Corrosion of pipe system and valve
Corrosion of hot turbine components
Poor combustion operation, including loss of flame
Unstable operation
Discussion so far has shown potential issues though poor-quality gaseous fuels. The same
equally applies to distillate fuels. Significant differences in liquid-fuel quality exist throughout
the world, and this has led to both handling and operation concerns. The handling of fuels from
receipt, through storage and delivery to the turbine is equally important as the use in the turbine.
It is not sufficient to agree the fuel specification suitable for use in the turbine if the method of
handling and storage is inadequate. This will result in an inferior or contaminated fuel being
supplied to the turbine.
Some of the commonest concerns include sourcing of the diesel fuel, supply (tanker) to the
location, storage in suitable vessels, and ensuring the delivery to the turbine is acceptable. For
example, the use of mild steel pipes and tanks in hot, humid environments could result in the fuel
being contaminated with rust and scale, some of which would not be removed during filtration.
This could result in issues in the turbine fuel system as well as changing, through nozzle
blockage, the fuel injection profile to the combustor. A change in pattern (injection profile from
the burner injection point) may result in fuel impingement on combustor surfaces or, in an
extreme condition, destroy the pattern completely, resulting in a hot core and localized damage to
turbine nozzles.
Storage of fuel is another area where issues may occur, especially if the use of distillate fuel is
intermittent. Distillate fuels degrade and storage vessels can build up with sludge-like residue.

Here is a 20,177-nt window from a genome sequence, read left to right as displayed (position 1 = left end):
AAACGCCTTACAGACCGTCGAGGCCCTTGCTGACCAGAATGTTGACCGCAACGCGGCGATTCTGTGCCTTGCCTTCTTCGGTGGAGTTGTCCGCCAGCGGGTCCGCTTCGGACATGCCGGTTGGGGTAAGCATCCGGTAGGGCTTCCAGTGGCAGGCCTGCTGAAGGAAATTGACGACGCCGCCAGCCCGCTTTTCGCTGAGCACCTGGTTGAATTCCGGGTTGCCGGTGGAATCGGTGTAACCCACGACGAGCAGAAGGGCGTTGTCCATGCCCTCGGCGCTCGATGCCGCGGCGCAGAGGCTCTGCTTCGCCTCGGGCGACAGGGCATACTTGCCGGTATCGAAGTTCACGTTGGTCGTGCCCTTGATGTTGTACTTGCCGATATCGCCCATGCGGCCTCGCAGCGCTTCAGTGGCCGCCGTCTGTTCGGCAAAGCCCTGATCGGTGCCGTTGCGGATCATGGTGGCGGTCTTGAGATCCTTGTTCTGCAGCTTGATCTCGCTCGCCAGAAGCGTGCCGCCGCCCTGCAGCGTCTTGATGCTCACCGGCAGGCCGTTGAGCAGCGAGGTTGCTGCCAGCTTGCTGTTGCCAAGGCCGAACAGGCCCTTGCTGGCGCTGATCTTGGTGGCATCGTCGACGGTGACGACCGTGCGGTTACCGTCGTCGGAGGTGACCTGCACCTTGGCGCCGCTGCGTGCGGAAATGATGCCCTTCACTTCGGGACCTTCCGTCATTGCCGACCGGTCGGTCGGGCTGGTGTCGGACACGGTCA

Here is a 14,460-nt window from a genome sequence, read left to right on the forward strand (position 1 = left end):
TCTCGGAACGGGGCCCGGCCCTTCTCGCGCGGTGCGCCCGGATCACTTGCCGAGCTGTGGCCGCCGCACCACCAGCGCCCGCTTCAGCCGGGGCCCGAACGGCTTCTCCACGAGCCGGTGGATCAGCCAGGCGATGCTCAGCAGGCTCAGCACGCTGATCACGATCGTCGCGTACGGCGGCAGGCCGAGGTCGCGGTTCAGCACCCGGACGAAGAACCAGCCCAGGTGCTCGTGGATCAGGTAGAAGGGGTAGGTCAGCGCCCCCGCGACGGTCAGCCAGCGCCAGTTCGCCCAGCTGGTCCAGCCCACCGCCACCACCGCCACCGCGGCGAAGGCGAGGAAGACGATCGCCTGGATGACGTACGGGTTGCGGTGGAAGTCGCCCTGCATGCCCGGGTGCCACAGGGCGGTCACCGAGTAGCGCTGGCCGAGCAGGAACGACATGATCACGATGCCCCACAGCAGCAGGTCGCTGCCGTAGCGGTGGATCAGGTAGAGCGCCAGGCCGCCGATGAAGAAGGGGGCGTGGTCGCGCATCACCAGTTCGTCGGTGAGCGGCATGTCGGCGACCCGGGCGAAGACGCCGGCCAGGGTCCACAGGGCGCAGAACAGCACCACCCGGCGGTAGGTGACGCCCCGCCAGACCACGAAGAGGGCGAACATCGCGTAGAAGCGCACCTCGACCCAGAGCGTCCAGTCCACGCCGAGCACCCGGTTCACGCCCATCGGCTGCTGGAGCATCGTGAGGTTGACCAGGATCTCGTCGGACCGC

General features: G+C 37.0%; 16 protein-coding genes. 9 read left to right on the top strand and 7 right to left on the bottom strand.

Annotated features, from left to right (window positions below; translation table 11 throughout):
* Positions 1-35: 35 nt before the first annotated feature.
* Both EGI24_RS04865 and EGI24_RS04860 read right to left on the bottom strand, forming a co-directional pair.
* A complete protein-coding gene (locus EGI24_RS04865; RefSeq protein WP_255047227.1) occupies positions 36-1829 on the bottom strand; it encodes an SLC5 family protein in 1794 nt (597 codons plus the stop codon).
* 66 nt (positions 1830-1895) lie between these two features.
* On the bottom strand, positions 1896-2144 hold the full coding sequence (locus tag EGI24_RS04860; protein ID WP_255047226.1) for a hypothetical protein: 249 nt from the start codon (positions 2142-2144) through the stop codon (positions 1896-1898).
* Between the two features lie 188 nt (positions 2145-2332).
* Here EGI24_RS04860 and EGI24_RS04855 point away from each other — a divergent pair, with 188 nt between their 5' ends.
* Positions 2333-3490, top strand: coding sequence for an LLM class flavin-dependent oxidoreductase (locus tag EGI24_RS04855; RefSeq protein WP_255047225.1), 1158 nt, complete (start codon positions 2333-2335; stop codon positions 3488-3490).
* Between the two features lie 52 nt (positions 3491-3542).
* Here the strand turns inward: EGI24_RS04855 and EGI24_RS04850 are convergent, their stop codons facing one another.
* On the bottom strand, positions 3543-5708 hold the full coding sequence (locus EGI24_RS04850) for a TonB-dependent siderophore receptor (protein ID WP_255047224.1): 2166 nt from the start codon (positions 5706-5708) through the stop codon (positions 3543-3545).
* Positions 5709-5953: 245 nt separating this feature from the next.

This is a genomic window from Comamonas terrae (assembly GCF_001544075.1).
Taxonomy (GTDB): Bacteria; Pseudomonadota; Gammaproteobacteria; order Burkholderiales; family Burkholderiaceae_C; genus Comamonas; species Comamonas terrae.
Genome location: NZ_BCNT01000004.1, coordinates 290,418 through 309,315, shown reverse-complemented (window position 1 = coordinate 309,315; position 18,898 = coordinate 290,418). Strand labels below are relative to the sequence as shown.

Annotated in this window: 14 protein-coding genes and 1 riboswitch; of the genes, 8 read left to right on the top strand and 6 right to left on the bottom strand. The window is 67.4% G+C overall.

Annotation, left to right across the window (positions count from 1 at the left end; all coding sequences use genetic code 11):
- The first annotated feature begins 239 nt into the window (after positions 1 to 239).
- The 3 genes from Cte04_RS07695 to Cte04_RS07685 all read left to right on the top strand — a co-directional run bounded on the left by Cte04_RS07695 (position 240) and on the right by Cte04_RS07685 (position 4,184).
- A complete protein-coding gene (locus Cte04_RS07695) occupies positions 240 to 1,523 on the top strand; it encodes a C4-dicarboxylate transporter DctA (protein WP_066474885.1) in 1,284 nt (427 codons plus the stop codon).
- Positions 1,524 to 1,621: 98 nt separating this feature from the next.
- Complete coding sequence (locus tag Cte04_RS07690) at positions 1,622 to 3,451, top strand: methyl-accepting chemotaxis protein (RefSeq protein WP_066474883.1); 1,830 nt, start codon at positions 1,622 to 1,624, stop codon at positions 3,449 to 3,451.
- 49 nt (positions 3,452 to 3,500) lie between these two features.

The use of floating suction is one way in which the impact of this is minimized; coalescing filters
or centrifugal device are other methods to ensure a more suitable delivery to the gas turbine.
A further area associated with poor fuel quality is contamination with water, and in offshore
applications this tends to be sea water. Contamination with sodium and potassium can result in
the production of compounds that are highly corrosive to the nickel-based alloys used in modern
gas turbines. In some ways this is similar to the case of hydrogen sulfide present in gaseous fuels
(sour gas), figure 8 above.
This paper provides an overview of the Siemens SITL Dry Low Emissions combustion system as
applied to the SGT-100 to SGT-400 product range. Extensive operation with this system has been
accumulated in the 15 years it has been in commercial use. Throughout this time, incremental
improvements have been validated and introduced in order to expand the range of fuels covered
as well as lowering base NOx emissions. Millions of hours of good operation have been achieved,
although some issues have been identified over the years. Some of these are associated with
design or manufacturing and have been addressed, but some are associated with fuel handing and
supply and may require a change in mindset by owners and operators. Modern, highly efficient,
gas turbines are more susceptible to variations in fuel quality, therefore it is imperative the gas
turbine OEM fuel specifications are used not just at the tendering stage of a project, but
throughout the lifetime of an installation. Good housekeeping is just as important to long service
life as regular gas turbine maintenance.